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A few weeks ago an organization called “All Enlisted” called for sisters to wear slacks to church as a way to address gender norms within the church that are cultural as opposed to doctrinal. The group’s founder, Stephanie Lauritezen, says:

                The gender norms that exist within the church aren’t necessarily doctrinal gender norms but they’re just cultural and so we do want to challenge that a little bit and say there’s others way to be        Mormon,” said Lauritezen. “I think we need to go towards equality. I think that’s where we need to be going. I think that’s where we are going and All Enlisted is a way to keep that movement going.”

Lauritezen said this is about starting a dialogue and says this is just the beginning to something bigger.

I wondered what her “something bigger” was. And I wondered just what she meant by “equality”. None of her quotes specified how she defined equality within the church. Many women wore pants as a show of solidarity with the disenfranchised within the church. Huh? I’m beginning to think we have raised a generation of idiots. There are several meanings to the word disenfranchise. It can mean to deprive someone of the right to vote. It also means to deprive someone of power. Lastly, it means to deprive someone of a right or privilege. Does that word truly apply to any of us?

Ms.Lauritezen’s statements are so wonderfully vague that people could ascribe whatever meaning they like to the awareness campaign. But I am curious, what exactly does she mean by the church needing to “go towards equality”, and how, exactly, does wearing pants make women more equal? If her desire alone is to withstand cultural traditions that have become norms within the church, but which have absolutely nothing to do with doctrine, I sympathize. Really. And in that respect, skirts for women are a cultural norm. So are pianos for worship services. In Africa the piano is an instrument associated with bars and saloons. Drums are the instrument of worship. Does it somehow stunt our spirituality that we continue the cultural construct of eschewing drum playing during sacrament meeting? So you have a beef with cultural norms? Just don’t follow them. It really is just that simple. What, are you afraid to wear pants to church all by yourself? Ever notice girls don’t go to the bathroom alone either? We called it “monophobia” growing up. But I digress. Cultural norms are not synonymous with oppression. Most cultural norms help us by giving guidance for behavior so that we can show respect and consideration to others and our surroundings. They help us, as individuals, feel comfortable in unfamiliar circumstances because they lend us direction on how to present ourselves and interact with others. It’s called manners.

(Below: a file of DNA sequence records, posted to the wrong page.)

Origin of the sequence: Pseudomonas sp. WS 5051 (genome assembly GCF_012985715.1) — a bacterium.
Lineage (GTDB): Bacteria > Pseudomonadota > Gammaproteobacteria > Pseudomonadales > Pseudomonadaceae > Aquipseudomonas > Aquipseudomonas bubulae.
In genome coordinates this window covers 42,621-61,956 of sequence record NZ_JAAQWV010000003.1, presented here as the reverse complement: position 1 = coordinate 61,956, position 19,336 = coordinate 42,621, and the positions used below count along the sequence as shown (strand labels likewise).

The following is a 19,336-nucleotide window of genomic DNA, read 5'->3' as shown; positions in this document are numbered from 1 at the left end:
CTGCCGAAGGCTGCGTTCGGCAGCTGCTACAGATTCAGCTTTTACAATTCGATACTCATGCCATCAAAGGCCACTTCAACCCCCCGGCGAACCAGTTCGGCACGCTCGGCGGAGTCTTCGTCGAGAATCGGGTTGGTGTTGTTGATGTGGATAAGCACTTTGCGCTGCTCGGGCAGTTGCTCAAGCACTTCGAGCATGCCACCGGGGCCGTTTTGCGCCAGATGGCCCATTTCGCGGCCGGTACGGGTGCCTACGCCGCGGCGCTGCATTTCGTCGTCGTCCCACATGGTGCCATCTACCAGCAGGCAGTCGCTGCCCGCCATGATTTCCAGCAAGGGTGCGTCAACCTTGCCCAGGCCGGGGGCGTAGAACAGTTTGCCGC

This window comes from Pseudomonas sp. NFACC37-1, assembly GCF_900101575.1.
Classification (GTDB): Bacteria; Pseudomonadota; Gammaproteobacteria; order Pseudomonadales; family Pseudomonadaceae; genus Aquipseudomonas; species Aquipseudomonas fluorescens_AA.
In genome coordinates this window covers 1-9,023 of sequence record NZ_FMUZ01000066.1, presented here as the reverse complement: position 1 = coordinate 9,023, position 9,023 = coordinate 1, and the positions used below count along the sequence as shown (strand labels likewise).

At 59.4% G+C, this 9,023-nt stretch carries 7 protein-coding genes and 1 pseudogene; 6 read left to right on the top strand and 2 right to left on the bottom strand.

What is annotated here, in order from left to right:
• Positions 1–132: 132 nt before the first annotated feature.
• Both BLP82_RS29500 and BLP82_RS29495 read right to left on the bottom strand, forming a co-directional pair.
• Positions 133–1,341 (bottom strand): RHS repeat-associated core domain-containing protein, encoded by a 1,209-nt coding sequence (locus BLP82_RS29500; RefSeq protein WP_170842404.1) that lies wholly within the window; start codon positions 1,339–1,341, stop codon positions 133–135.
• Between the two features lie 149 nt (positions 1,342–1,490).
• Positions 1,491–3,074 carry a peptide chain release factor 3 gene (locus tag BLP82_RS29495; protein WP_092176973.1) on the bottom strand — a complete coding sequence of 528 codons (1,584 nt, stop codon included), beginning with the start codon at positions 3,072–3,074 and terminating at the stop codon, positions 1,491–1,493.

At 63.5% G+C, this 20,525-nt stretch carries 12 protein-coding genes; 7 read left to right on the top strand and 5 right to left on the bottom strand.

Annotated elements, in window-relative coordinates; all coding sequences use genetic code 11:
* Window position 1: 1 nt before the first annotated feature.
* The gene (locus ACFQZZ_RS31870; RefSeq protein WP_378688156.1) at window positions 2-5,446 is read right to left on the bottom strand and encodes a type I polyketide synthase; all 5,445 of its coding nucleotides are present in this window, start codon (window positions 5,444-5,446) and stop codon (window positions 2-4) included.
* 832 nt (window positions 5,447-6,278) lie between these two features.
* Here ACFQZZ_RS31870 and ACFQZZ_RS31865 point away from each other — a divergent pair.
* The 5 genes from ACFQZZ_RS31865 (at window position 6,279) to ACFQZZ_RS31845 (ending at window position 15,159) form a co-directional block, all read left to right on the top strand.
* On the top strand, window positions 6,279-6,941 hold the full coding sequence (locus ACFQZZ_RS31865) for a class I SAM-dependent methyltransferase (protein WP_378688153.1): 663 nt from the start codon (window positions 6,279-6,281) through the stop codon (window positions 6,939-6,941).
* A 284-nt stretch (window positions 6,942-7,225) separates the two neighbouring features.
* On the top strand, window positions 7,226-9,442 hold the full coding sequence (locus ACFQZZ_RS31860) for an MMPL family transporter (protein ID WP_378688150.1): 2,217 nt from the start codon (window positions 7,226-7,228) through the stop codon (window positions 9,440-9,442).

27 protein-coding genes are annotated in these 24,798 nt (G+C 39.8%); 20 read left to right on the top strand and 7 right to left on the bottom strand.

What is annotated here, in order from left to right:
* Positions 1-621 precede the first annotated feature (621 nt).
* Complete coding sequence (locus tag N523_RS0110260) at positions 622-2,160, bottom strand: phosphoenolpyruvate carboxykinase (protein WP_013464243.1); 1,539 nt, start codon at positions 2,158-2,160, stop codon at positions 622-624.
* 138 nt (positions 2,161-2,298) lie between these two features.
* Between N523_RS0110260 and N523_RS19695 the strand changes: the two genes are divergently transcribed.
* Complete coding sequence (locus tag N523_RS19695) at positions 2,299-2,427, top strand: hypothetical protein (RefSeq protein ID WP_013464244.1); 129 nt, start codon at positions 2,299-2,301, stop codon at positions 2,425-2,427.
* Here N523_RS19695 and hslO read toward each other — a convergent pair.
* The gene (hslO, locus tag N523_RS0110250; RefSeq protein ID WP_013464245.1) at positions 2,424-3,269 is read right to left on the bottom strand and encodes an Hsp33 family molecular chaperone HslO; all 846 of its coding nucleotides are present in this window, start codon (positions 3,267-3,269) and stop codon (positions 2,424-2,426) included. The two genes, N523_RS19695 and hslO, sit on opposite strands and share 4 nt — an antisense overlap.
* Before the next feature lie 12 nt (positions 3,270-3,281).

If, however, Ms. Lauritezen, in advocating greater equality, is using code for women holding the priesthood, good luck with that. There are two things that come with priesthood: the power to bless and the authority to administrate in the church. Both are heavy burdens. Not all men are perfect in the operation of their priesthood duties. And yes, sometimes they inadvertently injure in the process of presiding. Jeffrey R. Holland once said:

…we love and sustain local and general leaders, imperfect as they are, for their willingness to accept callings they did not seek in order to preserve a standard of righteousness they did not create…

Women also inadvertently injure in their conduct as mothers. And really, who makes the deeper, more lasting impact? If you say a temporary priesthood leader, then you are either delusional or a fool. You probably also had a saint for a mother. Lucky you. If you say the church is institutionally oppressive towards women, it’s an odd sort of oppression that keeps women in the millions voluntarily sacrificing untold hours of their time and talent smiling all the while. No, give the priesthood to women and men become expendable except as sperm donors. Quite frankly, I think God gave men the priesthood because women would have quickly come to that conclusion. Outside of the church, women are reaching that conclusion. (Conversely, if men had the ability to give birth, human kind would quickly go the way of the dodo.)

My greatest objection to the “wear pants to church” demonstration was that it sought to turn sacrament meeting into a prop for protest. I have a hard enough time shutting the world out. Can’t we just come and partake of the most sacred of ordinances without distraction? From within and without? What do we protest next week?

One woman defending the demonstration said that if you truly wanted meetings free from controversy, then you would also decry divisive topics addressed at the pulpit such as the sanctity of heterosexual marriage. Au contraire. General authorities will speak about contemporary issues that conflict with revealed doctrine. They have an obligation to. If I find the topic divisive, that probably says more about my own limited understanding. Believe me, there is doctrine that I find hard to understand, but I’ve always viewed that as a shortcoming on my part and not lack of sensitivity on the part of church leaders. And I have, without fail, found that answers and understanding do eventually come with time, study and prayer.

NOT through silly gestures like wearing pants on Sunday.

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